Seems I was having a party with a lot of naughty kids who wouldn’t keep their feet off the sofa despite my reprimands. Then Tim’s friends came in to warn me that Timmy had way over-served himself. He followed in, barely able to stumble, naked save for a short white dress shirt, mumbling incoherently. He hung on my neck, and I asked where his tuxedo was. “I just threw it away out there!” I ran outside into a strange city downtown, looking everywhere for tux parts. Finally I found the tux jacket in the street just as Tim ran past into the night. I was frantic to find him, knowing what terrible shape he was in. Finally I looked down a dark stairway where a lot of Asian people were shouting. He came out of a doorway where it seemed he’d gone for some strange treatment. Now he had a hat on. His entire head was bright red, body very pale white. I just knew his heart would give out. And that’s when my crying woke me.
Damn the tux bet!
You know what’s not really a big deal? Going to a dinner party dressed in a tux. You know what really blows? Waking up Sunday morning and putting that tux back on. And then going grocery shopping.
What do you do on a lazy Saturday? Me, I spend some quality time at my home away from home, Al’s Formal Wear (because I went to Boulevardier last night and spilled marrow on my vest).
Yesterday I discovered a new phenomenon. Or at least I named it.
For roughly 12 hours straight, I’d been suited up in my black Joseph Abboud tuxedo, feeling like I was running a low-grade fever. My house, as I’ve mentioned, doesn’t get as cool as my wife would like it to, so by the time I’d arrived home from work and helped prepare dinner and shuttled the sprinklers around the backyard in an effort to keep everything from turning brown, I was good and ready to shed the formal wear by 8:45, the appointed time at which I am allowed to go casual. Also, I was sweating. Not a dripping sweat. Just the kind of persistent, irritating perspiration that creates a moist sheen under one’s Hanes.
I was in the bedroom, disrobing, when my son called from the living room, “Dad! You gotta come watch this!” Nelly Cruz had just hit a solo home run in the fourth inning to tie up the game at 7 against the Angels. I was unbuttoning my dress shirt as I entered the room to watch the replay. I stepped into a stream of cold air pouring out of an AC vent mounted high on a wall. The zephyr hit my damp undershirt just as Cruz cranked his long ball over the wall. And at that point — right then — my flesh tingled and a shudder of sweet release shot through my body.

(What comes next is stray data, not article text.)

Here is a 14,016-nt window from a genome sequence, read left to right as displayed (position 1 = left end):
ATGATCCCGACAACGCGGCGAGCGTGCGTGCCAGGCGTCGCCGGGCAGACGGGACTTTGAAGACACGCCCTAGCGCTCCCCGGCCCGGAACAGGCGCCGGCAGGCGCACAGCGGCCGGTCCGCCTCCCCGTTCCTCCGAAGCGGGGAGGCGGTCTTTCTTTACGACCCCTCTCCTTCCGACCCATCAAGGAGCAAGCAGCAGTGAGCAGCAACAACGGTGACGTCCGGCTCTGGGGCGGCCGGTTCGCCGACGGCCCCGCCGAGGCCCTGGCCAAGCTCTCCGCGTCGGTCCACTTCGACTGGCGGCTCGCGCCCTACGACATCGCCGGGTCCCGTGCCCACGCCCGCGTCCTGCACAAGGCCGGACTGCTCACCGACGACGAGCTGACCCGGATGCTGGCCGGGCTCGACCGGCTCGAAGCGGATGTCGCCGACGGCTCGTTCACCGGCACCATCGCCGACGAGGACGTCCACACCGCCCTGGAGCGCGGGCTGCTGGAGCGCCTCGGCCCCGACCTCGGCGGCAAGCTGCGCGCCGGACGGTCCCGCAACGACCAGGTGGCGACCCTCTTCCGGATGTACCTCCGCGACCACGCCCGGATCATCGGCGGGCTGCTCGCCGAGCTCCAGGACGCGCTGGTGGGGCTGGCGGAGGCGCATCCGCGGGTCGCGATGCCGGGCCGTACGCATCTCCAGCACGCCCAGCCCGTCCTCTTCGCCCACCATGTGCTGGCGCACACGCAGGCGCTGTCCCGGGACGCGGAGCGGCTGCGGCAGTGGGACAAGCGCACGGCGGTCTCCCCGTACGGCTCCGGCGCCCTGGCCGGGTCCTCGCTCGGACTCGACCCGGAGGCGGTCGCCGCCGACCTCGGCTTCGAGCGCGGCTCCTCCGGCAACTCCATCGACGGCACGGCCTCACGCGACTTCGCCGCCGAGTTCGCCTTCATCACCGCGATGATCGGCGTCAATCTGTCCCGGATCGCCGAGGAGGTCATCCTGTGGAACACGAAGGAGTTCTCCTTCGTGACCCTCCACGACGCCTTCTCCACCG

That, friends, is something I call a tuxedogasm.
Actually, I called it a “tuxedorgasm” on Twitter, and Zac suggested I drop the “r.” Zac is a wise man — and not just because he wore shorts today to work. I immediately bought the URL for tuxedogasm.com. My team of Indian programmers is right now updating the site and adding new content. I invite you to visit tuxedogasm.com with one warning: you might just find yourself wiling away many hours there when you ought to be working. It is, as they say, very sticky.
Zac: Still tuxed up? Not Cheating? Chin up, champ!
Tim: [picture of Tim still in tux, flipping Zac the bird] In all seriousness, the time at home in the tux has been difficult. Far worse than the rest of the day.
Zac: I can imagine. Just 30 more times.
Most of yesterday, in truth, wasn’t all that difficult. Yes, I had some issues with sweat when I was forced to walk outside. But like most office buildings in North Texas, ours is kept pretty cool, so the time at work wasn’t bad. Some of the ladies walk around our office with Snuggies. (And by “some of the ladies,” I really just mean Laura Kostelny.) A tux at work in August is really no big shakes.